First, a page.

And here's Sumo:

This one's blurry, but too cute not to share:


New look in progress

Well, I just had to get rid of that boring ol' header. This isn't perfect I realize, but it's gotta be better, right? It's actually my first photoshop graphic attempt and the last picture's probably too busy, and the colors look much better before I post it to the web, and there's this weird grainy effect around the text, and yada yada yada. But hey, it'll do for now. I gotta get outside and play.

To make up for my photoshop laziness, I'll give you a good laugh. I have a student named F (yes, English letters also make for popular Thai nicknames here.) The class was up and getting into groups and I hear one student yell across the room: "F you too!"

He has asked me if he should change his nickname before going to the States for university. I told him it'd probably be a good idea.


What a beautiful wreck you are

Ayutthaya, a river-encircled city about an hour outside of Bangkok, was the majestic capital of Thailand for four centuries until 1767 when the Burmese conquered and left it in ruins. People like to say there's nothing there now but elephants and temples, and that's about right. But the elephants and temples make it well worth a trip. I went there last week to visit a couple I got to know in Chiang Mai and had a wonderful time with them as my tour guides. On my first night there, Yada demonstrated the awesome potential of a rice cooker and hot plate—I'd go back just for more of her almond fried chicken. We also managed to break from our South Park/Chris Rock-era Saturday Night Live marathon enough to do some nice sight-seeing, including a sunset boat ride with views like the one I took above.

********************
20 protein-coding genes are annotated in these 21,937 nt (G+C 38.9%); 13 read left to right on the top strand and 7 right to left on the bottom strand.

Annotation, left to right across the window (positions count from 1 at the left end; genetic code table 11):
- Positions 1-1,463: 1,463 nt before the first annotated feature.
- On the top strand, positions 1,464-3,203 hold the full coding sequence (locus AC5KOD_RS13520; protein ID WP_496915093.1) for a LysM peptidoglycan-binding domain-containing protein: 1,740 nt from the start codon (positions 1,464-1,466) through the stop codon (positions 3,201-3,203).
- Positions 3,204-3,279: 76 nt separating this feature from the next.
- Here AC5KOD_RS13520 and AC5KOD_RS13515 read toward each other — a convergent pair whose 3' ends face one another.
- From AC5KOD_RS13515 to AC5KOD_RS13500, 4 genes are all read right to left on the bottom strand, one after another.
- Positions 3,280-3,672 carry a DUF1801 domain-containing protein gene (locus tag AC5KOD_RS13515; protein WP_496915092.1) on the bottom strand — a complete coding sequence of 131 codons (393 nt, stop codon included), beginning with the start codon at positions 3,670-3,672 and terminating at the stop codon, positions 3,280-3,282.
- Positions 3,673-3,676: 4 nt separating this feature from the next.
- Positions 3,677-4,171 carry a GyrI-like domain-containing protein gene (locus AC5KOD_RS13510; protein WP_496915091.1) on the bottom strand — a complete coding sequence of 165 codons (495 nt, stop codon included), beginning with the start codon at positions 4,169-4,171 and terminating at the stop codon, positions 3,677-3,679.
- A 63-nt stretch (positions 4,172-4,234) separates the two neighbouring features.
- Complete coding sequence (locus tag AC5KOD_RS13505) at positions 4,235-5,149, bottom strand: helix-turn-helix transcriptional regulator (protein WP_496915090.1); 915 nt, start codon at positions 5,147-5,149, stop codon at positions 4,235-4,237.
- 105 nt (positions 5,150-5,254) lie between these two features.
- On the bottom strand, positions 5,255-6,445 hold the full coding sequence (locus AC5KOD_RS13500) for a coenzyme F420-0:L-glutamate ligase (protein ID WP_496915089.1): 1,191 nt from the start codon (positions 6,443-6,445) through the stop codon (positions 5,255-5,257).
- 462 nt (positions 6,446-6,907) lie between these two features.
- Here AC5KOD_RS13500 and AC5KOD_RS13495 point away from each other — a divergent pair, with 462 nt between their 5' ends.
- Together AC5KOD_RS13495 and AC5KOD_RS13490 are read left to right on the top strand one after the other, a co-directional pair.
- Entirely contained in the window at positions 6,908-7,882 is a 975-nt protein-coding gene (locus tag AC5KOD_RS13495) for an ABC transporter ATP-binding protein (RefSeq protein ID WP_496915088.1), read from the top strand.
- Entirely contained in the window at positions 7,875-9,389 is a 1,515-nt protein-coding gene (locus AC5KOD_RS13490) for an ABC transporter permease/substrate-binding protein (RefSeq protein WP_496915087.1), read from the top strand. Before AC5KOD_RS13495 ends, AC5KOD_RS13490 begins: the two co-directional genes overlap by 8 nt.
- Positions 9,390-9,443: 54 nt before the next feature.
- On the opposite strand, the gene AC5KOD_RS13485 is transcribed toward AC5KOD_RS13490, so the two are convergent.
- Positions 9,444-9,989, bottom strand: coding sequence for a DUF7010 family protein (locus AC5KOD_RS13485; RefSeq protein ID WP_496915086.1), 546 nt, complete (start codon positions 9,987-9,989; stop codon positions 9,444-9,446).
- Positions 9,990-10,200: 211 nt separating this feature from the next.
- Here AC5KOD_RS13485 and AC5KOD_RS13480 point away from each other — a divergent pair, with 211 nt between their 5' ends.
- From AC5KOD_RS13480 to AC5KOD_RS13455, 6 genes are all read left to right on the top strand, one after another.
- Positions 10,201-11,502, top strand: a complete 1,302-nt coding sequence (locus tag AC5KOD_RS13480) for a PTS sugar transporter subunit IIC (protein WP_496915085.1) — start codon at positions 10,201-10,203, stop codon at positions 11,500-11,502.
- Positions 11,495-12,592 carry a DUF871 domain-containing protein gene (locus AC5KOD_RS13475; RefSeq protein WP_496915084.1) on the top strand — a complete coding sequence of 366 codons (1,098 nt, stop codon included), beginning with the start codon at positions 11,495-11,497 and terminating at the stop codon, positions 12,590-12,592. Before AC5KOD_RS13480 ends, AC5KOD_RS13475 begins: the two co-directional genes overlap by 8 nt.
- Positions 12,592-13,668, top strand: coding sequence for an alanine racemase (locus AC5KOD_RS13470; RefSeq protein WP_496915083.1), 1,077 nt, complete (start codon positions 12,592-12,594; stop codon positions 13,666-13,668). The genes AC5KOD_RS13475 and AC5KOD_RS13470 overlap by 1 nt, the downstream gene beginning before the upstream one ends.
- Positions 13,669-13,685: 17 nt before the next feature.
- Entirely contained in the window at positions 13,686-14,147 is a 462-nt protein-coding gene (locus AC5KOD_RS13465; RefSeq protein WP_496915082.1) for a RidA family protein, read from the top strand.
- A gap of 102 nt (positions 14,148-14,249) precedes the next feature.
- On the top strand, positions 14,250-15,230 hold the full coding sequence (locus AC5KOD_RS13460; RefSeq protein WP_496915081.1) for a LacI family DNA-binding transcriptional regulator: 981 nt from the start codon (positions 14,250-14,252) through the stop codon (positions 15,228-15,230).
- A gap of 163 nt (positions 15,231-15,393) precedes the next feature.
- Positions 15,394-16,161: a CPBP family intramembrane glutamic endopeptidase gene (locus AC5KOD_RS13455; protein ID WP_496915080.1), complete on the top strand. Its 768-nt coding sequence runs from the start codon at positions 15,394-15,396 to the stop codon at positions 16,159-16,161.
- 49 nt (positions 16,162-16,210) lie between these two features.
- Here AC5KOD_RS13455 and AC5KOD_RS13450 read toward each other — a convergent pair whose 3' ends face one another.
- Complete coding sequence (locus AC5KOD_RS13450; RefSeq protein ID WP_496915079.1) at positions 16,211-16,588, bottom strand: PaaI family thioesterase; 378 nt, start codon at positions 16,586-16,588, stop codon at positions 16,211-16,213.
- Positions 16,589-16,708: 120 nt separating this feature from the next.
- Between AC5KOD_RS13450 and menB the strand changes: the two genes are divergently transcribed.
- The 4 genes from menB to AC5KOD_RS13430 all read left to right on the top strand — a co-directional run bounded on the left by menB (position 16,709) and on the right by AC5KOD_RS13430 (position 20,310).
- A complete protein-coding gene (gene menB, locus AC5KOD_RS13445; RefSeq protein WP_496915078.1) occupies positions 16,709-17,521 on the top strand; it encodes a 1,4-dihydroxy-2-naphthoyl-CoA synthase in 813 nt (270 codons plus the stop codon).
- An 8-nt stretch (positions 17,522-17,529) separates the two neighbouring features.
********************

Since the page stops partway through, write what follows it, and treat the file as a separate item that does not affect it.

Reade and Yada at one of the temple grounds.

The Burmese destroyed what they could of the city, going so far as to decapitate sacred Buddha figures. The ruins are so beautiful, though, and brought to mind the Shawn Mullins song from which I ripped off my title.

Only one temple was not destroyed by the Burmese. The king of Burma used Wat Na Phrameru Rachikaram as a military base and fired canons from it. Injured from firing a canon himself, he died on his way back to Burma for treatment.

We stopped by the Elephant Kraal, where elephants live and are trained for ceremonies and battle reenactments. The handsome fellow below is just ten days old. He was trying to run before he could walk—so cute to watch. I was sitting on a bench taking pictures when a six-month-old elephant named Santa came over and hugged me—or so I thought—with his trunk. Turns out it's his bench and he wanted it back. Good thing I wasn't in the mother's seat.

An enormous fence of red teak posts (seen below behind Yada and the elephants) enclosed the area. One of the kraal owners told us the posts were handcarved by twelve women in their 70s. I couldn't find more information on that, but will look into it next time I'm there.

PS: Can't you just hear the smaller elephant saying "Me, me, don't forget me!"?